KABUL: Afghanistan’s President Ashraf Ghani said that the “keys to war are in Islamabad, Quetta, Rawalpindi”, suggesting Pakistan was a safe haven for cross-border militant activities.
Ghani said the “key to peace was in Afghanistan”, as talks between Taliban and US officials on ending the 17-year war in Afghanistan appear to be gaining momentum.
Ghani made the remarks as US peace negotiator Zalmay Khalilzad visited Kabul for consultations on his progress in talks with the Taliban.
In 2017, Pakistan began building a fence on its disputed 2,500 km border with Afghanistan to prevent incursions by militants.
Ghani also questioned the religious legitimacy of the Taliban, who have repeatedly refused to hold direct peace talks with the Afghan government.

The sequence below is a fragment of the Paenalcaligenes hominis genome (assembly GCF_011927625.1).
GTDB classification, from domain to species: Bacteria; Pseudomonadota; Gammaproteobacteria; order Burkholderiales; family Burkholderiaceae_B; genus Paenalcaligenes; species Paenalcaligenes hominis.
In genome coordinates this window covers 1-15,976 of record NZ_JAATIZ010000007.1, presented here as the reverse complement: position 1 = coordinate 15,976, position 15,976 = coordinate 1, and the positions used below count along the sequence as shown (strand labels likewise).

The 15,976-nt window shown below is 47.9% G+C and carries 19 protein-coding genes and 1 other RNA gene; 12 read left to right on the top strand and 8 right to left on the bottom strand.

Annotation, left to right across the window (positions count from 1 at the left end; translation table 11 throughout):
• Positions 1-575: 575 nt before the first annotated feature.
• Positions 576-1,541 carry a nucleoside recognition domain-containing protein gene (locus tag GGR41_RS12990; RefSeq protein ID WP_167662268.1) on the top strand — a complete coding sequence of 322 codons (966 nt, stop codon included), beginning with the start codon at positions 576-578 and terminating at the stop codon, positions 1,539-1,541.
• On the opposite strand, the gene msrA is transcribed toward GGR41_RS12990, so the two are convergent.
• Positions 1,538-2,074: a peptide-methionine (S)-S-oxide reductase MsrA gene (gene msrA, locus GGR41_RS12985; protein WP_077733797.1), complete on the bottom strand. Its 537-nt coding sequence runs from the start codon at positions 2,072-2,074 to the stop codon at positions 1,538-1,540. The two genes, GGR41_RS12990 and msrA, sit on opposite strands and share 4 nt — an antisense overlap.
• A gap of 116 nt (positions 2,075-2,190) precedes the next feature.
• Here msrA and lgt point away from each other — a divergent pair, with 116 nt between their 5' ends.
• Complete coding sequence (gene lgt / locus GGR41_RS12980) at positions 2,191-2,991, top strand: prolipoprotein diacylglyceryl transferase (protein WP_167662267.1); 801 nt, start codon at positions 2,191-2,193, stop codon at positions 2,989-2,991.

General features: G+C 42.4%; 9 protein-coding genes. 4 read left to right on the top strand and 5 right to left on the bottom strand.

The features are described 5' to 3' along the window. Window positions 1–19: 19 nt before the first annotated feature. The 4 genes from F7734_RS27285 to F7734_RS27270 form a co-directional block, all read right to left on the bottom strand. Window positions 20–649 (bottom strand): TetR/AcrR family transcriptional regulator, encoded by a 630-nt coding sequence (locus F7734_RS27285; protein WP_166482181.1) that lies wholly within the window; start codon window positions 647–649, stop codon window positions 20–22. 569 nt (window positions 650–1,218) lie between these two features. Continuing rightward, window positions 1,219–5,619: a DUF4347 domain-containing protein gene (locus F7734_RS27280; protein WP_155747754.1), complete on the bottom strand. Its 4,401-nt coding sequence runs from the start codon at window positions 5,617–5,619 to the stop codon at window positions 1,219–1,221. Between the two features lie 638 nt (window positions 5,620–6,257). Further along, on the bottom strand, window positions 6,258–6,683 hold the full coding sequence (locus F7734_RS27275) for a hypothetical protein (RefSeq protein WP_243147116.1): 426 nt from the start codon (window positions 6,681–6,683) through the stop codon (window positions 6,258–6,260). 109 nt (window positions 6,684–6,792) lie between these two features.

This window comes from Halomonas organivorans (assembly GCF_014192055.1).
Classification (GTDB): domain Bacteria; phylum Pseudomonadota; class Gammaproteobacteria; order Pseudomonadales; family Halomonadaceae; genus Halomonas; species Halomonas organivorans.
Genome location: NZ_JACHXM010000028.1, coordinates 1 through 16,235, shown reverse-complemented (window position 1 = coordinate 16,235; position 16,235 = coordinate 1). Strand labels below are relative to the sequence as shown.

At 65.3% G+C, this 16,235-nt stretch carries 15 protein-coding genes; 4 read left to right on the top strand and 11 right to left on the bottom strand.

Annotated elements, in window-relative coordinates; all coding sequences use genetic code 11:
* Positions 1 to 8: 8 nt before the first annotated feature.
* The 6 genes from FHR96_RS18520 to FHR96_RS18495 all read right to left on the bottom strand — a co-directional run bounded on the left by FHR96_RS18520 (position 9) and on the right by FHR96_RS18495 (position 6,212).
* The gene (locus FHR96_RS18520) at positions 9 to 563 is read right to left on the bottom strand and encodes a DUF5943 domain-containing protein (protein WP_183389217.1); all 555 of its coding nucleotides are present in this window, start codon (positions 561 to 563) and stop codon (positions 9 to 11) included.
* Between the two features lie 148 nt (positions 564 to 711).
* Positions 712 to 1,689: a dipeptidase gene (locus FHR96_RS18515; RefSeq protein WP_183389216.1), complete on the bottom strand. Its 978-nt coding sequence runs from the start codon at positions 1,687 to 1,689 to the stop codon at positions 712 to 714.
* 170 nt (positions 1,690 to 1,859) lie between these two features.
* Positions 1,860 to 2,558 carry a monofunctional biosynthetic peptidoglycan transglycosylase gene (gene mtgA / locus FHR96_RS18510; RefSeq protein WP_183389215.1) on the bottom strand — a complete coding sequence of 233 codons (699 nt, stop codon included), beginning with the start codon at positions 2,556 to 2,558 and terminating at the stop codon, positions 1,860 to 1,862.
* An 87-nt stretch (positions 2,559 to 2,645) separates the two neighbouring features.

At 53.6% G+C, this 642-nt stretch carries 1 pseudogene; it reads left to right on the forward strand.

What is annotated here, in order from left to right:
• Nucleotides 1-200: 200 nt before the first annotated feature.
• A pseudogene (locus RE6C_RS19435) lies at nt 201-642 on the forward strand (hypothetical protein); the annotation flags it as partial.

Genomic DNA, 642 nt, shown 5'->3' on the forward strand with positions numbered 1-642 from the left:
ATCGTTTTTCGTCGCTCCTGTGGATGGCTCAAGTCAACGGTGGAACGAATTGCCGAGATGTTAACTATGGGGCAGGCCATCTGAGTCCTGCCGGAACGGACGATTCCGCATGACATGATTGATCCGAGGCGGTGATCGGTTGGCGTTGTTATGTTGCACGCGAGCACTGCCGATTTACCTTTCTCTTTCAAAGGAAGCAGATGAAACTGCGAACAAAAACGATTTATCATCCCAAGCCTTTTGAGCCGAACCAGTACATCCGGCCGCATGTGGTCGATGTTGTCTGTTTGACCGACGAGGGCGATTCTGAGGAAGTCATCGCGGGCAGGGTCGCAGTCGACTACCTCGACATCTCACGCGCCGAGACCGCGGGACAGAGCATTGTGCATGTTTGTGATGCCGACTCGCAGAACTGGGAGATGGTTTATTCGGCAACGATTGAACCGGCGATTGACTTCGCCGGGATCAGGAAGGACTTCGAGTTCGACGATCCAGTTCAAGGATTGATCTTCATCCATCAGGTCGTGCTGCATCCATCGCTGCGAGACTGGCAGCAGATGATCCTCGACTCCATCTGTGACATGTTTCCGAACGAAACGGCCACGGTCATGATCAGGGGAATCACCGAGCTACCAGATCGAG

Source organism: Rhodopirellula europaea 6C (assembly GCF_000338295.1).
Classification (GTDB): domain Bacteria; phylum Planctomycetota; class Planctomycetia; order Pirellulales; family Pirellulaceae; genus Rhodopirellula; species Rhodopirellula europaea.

“If the Afghan government is illegitimate, so where does the Taliban get their legitimacy from?” he said. “Islamic scholars in Makkah and Indonesia said that suicide attacks and killing of civilians does not have a legitimacy… so where is the source of Taliban’s legitimacy?” he asked.
Direct talks between the Afghan government and the Taliban collapsed in 2015, and the Taliban, fighting to drive out international forces and re-establish their version of strict Islamic law, have said they plan to continue negotiating with the US officials on Feb 25.